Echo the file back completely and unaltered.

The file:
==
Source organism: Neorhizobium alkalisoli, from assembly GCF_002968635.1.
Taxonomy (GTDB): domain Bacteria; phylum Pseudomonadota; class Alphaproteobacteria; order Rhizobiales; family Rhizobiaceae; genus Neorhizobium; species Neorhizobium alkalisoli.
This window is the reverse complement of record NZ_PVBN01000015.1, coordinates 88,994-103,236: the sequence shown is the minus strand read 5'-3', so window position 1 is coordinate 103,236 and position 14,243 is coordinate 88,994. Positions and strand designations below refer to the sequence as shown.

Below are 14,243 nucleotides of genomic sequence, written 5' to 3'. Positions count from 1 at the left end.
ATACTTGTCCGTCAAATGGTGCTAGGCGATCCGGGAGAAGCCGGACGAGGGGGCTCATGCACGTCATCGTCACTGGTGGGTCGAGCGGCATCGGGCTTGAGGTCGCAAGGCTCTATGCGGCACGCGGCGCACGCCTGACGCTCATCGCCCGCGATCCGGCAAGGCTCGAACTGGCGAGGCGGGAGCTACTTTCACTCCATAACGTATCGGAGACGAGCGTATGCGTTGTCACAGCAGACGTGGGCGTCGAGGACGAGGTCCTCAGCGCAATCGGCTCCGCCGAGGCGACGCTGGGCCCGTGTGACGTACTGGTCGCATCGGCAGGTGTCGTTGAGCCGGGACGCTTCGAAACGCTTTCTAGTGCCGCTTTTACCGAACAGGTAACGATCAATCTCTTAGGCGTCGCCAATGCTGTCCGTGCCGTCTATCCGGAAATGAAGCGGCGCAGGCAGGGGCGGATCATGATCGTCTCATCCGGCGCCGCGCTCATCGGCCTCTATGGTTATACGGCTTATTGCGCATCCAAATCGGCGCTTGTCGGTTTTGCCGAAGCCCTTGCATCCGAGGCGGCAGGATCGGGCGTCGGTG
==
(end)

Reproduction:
Source organism: Neorhizobium alkalisoli, from assembly GCF_002968635.1.
Taxonomy (GTDB): domain Bacteria; phylum Pseudomonadota; class Alphaproteobacteria; order Rhizobiales; family Rhizobiaceae; genus Neorhizobium; species Neorhizobium alkalisoli.
This window is the reverse complement of record NZ_PVBN01000015.1, coordinates 88,994-103,236: the sequence shown is the minus strand read 5'-3', so window position 1 is coordinate 103,236 and position 14,243 is coordinate 88,994. Positions and strand designations below refer to the sequence as shown.

Below are 14,243 nucleotides of genomic sequence, written 5' to 3'. Positions count from 1 at the left end.
ATACTTGTCCGTCAAATGGTGCTAGGCGATCCGGGAGAAGCCGGACGAGGGGGCTCATGCACGTCATCGTCACTGGTGGGTCGAGCGGCATCGGGCTTGAGGTCGCAAGGCTCTATGCGGCACGCGGCGCACGCCTGACGCTCATCGCCCGCGATCCGGCAAGGCTCGAACTGGCGAGGCGGGAGCTACTTTCACTCCATAACGTATCGGAGACGAGCGTATGCGTTGTCACAGCAGACGTGGGCGTCGAGGACGAGGTCCTCAGCGCAATCGGCTCCGCCGAGGCGACGCTGGGCCCGTGTGACGTACTGGTCGCATCGGCAGGTGTCGTTGAGCCGGGACGCTTCGAAACGCTTTCTAGTGCCGCTTTTACCGAACAGGTAACGATCAATCTCTTAGGCGTCGCCAATGCTGTCCGTGCCGTCTATCCGGAAATGAAGCGGCGCAGGCAGGGGCGGATCATGATCGTCTCATCCGGCGCCGCGCTCATCGGCCTCTATGGTTATACGGCTTATTGCGCATCCAAATCGGCGCTTGTCGGTTTTGCCGAAGCCCTTGCATCCGAGGCGGCAGGATCGGGCGTCGGTG